Om Puri is one of the most acclaimed actors India has ever produced. He received a Bafta nomination for his role in East in East. Now 13 years on he is to reprise the role of George Khan in the sequel West is West.

We get to know more about George in this film, were you unaware of all that detail when you made the first film?

Well, when you read a script, any script, there is something which is said in the script and there is something which is not said but which you start imagining through the references.

Whether it is the fact that he was sending money home, there was a reference in East Is East.

Or receiving a letter and getting news from Pakistan.

It’s subtext, all that happens in West Is West is a subtext of East Is East basically.

Was it satisfying to explore another side to George, to find a more rounded character here?

Yes, the audience sees that he’s in a very difficult, very tough situation which can happen to any human being.

You can fall in love with another woman, but he tries to balance it because he’s been sending money home in the past and he’s been keeping in touch in terms of correspondence even though he’s never visited them in 30 years.

Did you have to re-watch East Is East to get back into the way George speaks?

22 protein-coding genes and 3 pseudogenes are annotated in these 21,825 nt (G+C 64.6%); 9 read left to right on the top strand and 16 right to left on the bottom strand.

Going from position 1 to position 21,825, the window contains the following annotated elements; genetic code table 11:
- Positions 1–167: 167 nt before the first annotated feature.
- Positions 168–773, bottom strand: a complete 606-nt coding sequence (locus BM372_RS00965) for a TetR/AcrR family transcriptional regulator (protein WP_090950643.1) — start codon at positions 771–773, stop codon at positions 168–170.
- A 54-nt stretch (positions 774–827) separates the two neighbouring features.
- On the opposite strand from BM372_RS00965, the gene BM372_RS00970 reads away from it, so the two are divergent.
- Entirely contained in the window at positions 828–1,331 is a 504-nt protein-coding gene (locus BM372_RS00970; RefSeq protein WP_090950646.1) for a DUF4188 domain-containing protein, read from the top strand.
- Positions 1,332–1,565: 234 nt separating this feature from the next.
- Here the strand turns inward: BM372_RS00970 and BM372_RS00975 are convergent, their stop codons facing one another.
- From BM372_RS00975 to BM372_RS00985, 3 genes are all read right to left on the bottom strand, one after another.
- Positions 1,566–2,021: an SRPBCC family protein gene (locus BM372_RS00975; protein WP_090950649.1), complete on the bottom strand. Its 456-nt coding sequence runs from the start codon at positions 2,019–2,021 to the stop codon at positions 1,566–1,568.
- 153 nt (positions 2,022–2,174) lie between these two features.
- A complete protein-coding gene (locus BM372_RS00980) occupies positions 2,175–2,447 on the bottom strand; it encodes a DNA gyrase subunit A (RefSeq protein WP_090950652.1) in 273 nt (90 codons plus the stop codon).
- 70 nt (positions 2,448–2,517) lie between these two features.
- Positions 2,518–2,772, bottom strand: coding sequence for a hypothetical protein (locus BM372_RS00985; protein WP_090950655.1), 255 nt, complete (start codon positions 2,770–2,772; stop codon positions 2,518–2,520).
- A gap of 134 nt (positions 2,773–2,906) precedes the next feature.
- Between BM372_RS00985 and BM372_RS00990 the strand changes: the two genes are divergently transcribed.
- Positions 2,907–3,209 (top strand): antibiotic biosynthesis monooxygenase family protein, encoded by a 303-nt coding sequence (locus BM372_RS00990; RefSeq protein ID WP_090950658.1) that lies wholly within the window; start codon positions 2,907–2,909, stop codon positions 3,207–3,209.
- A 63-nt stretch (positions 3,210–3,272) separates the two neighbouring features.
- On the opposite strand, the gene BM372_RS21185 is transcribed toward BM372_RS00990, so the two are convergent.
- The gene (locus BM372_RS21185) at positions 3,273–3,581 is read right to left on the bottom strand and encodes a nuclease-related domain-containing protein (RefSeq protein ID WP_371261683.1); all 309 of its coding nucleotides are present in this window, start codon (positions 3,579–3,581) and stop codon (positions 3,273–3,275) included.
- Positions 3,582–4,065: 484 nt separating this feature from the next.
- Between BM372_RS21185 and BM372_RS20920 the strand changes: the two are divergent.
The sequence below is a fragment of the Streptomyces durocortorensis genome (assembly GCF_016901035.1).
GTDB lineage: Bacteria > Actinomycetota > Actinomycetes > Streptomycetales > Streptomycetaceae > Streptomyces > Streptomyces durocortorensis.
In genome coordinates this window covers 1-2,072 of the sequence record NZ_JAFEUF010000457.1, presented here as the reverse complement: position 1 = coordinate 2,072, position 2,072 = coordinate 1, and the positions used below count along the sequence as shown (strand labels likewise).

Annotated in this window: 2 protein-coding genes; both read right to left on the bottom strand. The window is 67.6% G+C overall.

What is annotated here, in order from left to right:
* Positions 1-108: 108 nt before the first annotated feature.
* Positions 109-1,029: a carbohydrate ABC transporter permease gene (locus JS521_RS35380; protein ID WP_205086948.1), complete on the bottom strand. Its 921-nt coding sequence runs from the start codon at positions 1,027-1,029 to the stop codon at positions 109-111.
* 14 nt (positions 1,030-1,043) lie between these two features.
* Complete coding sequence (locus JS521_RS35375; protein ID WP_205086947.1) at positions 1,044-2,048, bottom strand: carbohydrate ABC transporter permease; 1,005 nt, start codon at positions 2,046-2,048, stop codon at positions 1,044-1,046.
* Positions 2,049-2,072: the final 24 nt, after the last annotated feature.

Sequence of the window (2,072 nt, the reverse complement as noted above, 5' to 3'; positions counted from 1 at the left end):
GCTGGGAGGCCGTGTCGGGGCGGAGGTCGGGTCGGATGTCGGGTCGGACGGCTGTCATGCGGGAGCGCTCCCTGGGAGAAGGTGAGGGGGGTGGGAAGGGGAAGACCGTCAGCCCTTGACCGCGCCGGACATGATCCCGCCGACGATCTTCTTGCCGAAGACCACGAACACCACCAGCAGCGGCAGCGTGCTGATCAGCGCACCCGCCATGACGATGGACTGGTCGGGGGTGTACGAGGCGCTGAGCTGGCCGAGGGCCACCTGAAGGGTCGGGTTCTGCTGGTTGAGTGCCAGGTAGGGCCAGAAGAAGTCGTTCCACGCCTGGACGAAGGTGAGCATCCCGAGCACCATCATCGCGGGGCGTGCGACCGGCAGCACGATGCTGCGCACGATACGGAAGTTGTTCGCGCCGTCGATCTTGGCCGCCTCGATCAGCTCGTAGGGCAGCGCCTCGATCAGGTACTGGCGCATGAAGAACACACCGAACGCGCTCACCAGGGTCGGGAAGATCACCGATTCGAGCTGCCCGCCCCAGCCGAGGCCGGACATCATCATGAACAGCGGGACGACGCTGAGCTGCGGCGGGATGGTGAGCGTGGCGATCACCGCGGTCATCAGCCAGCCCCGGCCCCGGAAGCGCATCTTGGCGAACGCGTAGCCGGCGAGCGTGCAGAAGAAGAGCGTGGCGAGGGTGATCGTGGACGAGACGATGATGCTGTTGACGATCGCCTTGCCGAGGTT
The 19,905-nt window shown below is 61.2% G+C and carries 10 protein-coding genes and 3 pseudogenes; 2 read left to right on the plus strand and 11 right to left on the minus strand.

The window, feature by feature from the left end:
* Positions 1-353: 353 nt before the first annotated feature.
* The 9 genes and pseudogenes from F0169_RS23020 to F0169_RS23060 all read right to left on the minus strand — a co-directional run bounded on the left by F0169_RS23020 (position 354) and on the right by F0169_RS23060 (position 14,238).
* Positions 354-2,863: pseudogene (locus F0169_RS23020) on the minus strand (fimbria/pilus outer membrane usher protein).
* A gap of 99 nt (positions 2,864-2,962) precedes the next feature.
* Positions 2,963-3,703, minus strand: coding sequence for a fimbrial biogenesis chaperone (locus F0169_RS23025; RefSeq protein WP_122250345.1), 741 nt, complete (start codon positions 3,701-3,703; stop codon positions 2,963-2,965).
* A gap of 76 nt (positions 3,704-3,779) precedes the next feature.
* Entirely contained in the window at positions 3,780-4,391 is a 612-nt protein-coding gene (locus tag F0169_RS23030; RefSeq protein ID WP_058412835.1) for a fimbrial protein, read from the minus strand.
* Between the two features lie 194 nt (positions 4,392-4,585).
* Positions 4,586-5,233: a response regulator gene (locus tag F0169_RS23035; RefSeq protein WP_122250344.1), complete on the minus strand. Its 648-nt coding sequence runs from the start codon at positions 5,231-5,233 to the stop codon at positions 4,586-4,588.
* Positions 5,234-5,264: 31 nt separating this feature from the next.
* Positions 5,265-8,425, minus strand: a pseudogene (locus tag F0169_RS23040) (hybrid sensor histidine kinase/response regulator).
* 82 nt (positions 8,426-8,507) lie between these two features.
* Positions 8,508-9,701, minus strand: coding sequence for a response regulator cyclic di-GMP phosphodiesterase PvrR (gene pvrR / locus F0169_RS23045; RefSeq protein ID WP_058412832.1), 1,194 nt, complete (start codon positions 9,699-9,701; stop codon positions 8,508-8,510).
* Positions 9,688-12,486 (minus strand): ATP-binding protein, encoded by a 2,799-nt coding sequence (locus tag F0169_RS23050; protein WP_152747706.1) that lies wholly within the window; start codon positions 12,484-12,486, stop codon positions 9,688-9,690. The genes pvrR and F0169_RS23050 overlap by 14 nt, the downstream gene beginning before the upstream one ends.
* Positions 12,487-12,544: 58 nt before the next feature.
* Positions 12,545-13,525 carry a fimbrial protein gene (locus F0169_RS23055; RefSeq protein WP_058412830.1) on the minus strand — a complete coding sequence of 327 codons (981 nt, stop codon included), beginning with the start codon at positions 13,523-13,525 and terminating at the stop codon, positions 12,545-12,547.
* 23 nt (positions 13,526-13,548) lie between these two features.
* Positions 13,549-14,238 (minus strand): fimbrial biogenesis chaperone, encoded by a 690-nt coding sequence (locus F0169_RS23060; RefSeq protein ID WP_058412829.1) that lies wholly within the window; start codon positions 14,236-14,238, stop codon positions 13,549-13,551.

Yes, I did watch the film again because it’s been 11 years, so I just wanted to have a feel of it, of how he was talking.”

Is there anything of your own father in George too?

He is an aggressive man, and my father was an aggressive man too.

Did your father live to see your success as an actor?

He did, my mother passed away when I was in college, but my father saw my success.

Do these films play well in India and Pakistan?

I think this will work very well in India. East Is East didn’t work so well because it was far away from the Indian experience, but this will be more close to them.

What can you say about your screen son Sajid, played by 15-year-old Aqib Khan?

This is his first film, and he’s very bright. He’s done very well, and he was absolutely confident, not nervous at all.

He had seen East Is East, and he had been to Pakistan five or six times, which is not bad. So he had a reference point for this film.

How did you bond with him?

Yes, after shooting or during breaks, during lunch breaks and in the evening we’d go out and have a meal together and sit and chat.

That was happening, and it made him totally at ease.

What response have you had to West Is West from audiences?

A great response, I saw this film with an audience at the Toronto Film Festival, where we got a standing ovation after the film.

And we had a screening at the Abu Dhabi Film Festival, a totally different audience.

A Dubai charity premiere we had, and the audience loved the film.

In Abu Dhabi, it was more the Middle East and Indian and Pakistani audience, and they all loved it.